Winter is here in North America and so are the best waves from coast-to-coast and every Great Lake in between. As a Brazilian immigrant to Canada, I have gone from fearing winter and thinking that one couldn’t leave the house when it snows, to looking forward to those snowstorms so I can jump in the water and catch some of our best waves. While winter surfing is definitely rad—and safe when done with the proper equipment—there are certain risks. When the temperature drops below freezing, the game changes and you need to be proactive and strategic about planning your surf sessions. This is my sixth winter surfing in Canada, and after trying a lot of different gear and approaches to winter surfing, I have learned a few tricks along the way that will make your sessions safer and more enjoyable.
If you have surfed in colder climates you know that it takes a lot more than a pair of boardshorts and a surfboard. When surfing in below freezing temperatures, you definitely need the appropriate gear. Your wetsuit should be at least 5/4mm and if you have a 6/4mm or a 6.5/5.5mm you will be even warmer. Make sure your wetsuit has a chest zipper or no zipper at all, and don’t even think about layering a hoodless 4/3mm with a detachable hood or vest, as you will get frigid water flushing in everywhere and place yourself at risk of hypothermia. As for booties, go for the thickest you can get—7 or 8 mm is the norm these days—as your feet will be the first part of your body to get cold. When your fingers start to ache in your gloves, it’s time to switch to mittens. Opt for the ones that keep all your fingers but the thumb together, otherwise they will get cold faster. This is your minimal set-up for coldwater surfing in below freezing temperatures, but we will outline a few tips to optimize your gear and keep you warmer longer.
Packing for your Session
When getting your gear ready, treat it as if you are going on an expedition and double check to make sure you have everything you need. There’s nothing worse than getting to the break to find the waves pumping and realize you left one of your mittens home. If the break you are going to is within 30 minutes from your home, I would recommend suiting up halfway in your wetsuit with your booties on, and wearing your regular layers and your winter jacket on top - and of course don't forget your toque! That way you won’t overheat in the car, but will be pretty much ready to hit it when you get there. Make sure to pack your pants, a thick pair of wool socks and your shoes in your surf bag, as you never know what could happen on the way there or back and it would suck to be in a wet wetsuit on the side of the road changing a flat tire!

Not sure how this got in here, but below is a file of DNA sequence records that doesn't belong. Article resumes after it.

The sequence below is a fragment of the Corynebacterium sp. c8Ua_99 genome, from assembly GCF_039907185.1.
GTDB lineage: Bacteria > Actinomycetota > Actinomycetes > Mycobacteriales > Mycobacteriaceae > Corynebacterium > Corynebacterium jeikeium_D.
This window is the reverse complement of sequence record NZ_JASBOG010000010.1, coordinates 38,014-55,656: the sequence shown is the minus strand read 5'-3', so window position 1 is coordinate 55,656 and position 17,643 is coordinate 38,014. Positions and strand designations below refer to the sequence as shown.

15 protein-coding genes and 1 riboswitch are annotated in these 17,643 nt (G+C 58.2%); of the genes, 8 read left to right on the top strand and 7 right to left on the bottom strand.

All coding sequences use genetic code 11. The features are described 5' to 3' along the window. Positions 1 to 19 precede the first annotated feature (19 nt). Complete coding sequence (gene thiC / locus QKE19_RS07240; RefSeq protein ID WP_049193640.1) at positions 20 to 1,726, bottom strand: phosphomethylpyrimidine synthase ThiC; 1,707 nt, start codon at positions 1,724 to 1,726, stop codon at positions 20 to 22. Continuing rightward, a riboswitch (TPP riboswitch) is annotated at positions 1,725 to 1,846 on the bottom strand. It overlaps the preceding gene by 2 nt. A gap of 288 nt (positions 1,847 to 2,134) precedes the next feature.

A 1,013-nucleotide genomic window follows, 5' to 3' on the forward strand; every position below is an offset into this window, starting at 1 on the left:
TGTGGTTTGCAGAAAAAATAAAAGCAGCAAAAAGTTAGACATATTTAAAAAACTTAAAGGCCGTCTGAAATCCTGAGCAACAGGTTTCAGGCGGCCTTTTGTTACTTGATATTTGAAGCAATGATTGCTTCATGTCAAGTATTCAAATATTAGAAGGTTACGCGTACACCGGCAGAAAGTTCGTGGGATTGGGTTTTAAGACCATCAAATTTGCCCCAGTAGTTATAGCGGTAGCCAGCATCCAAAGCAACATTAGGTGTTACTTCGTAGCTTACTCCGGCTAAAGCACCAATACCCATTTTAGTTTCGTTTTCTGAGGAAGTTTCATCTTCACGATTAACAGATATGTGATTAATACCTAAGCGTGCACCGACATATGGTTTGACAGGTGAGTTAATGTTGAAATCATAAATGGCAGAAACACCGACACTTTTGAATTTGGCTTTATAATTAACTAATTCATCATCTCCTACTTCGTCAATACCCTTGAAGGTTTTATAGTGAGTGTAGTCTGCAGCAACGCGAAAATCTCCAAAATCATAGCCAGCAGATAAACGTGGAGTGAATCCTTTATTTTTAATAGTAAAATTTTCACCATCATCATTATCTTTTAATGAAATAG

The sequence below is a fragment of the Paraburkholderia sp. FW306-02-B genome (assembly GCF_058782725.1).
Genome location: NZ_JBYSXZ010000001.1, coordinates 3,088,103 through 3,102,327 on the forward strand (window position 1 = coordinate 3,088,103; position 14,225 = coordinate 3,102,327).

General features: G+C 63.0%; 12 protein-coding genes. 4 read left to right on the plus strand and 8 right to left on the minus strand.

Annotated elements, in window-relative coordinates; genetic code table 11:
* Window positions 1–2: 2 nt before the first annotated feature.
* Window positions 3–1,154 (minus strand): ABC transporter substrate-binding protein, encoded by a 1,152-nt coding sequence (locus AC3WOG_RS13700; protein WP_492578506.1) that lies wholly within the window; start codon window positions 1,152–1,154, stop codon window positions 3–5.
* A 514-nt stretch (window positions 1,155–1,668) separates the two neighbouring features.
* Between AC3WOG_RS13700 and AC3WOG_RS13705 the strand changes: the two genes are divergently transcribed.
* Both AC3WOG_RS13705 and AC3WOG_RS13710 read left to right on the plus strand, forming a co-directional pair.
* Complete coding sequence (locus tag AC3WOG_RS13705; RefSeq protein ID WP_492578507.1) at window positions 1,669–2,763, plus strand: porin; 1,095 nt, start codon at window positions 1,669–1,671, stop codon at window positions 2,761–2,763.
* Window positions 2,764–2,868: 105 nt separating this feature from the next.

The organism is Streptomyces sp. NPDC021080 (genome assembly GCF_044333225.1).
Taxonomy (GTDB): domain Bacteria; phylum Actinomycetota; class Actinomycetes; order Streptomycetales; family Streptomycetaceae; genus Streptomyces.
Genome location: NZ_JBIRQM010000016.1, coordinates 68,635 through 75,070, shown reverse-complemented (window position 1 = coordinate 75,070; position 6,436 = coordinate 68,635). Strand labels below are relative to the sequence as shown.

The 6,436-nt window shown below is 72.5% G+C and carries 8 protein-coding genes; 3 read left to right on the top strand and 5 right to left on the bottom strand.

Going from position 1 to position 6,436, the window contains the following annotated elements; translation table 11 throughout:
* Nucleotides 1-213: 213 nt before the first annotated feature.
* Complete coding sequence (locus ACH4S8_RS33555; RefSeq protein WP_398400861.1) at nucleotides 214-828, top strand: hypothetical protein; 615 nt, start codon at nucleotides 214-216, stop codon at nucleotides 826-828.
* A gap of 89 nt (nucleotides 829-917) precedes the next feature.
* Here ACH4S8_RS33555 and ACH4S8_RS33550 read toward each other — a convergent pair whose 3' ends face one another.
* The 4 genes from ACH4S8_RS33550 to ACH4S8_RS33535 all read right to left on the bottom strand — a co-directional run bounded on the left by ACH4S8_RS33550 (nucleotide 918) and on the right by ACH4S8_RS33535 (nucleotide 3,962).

There are a couple life-changing products on the market that really make winter surfing a more pleasant experience. One of my favourite is a pair of 1mm thermal Wetsox. These neoprene socks are made so you can put them on before you get into your wetsuit, so you slide in and out with ease, and you wear them inside your booties. This adds 1mm of insulation to your feet and lower legs, which not only helps with the extra warmth when you get in the water, but if you have to change outside afterwards and it’s cold or there’s snow on the ground, you can take your booties off and walk around without the risk of frostbite. The other product that revolutionized winter surfing for me it’s the changing ponchos by DryRobe. They are the ultimate heavy duty winter jacket, made from a synthetic wool on the inside that doesn’t get wet with a waterproof and wind breaking outer layer to keep the cold away. You can wear it during your surf checks, to get changed or even wear it all the way to the break and have it waiting for you when you get out of the water. If this isn’t in your budget for this season, head to your local thrift store and look for an oversized parka or used snowmobile suit. While it won’t have the same waterproof and changing qualities, it will offer you the warmth you need.
It’s very important to get your surfboard(s) ready at home before you take off. If you have ever tried to wax a surfboard in cold weather, you know what I’m talking about. Make sure you give it a good wax (x-cold to cold) at home and if possible get your fins and your leash ready to go so you don’t have to fiddle with them in the cold.
One item that should be in every coldwater surfer’s bag is a pair of earplugs. Whether you get a pair of cheap silicone ones or opt for one of the high-tech ones that let the sound through, make sure you always wear earplugs when surfing in coldwater. If you think that’s not for you or it’s unnecessary, just google ‘Surfer’s Ear’’ and click on Images — that should get the message across. Afterall, infection, surgery and a year out of the water doesn’t sound fun at all.
As I pack my surf gear into my car, I always like to pack a couple extra items that will make my session more enjoyable. The air is very dry in the winter and staying hydrated is more important than ever, so make sure you have a water bottle with enough water for your session and any emergency that may happen. With the cold, your body will burn a lot more calories to keep you warm. I always have some energy bars and gels in my surf bag to make sure that I have sustenance for my sessions. Having a thermos with hot water or tea is a must! You can drink it before you head out or halfway between your session, and you can also pour a little bit inside your wetsuit so you start with warm water instead of having to heat up the cold water that gets in with your body’s warmth. Make sure you leave enough to drink when you get back from your session as you it will help to bring your body temperature back to normal.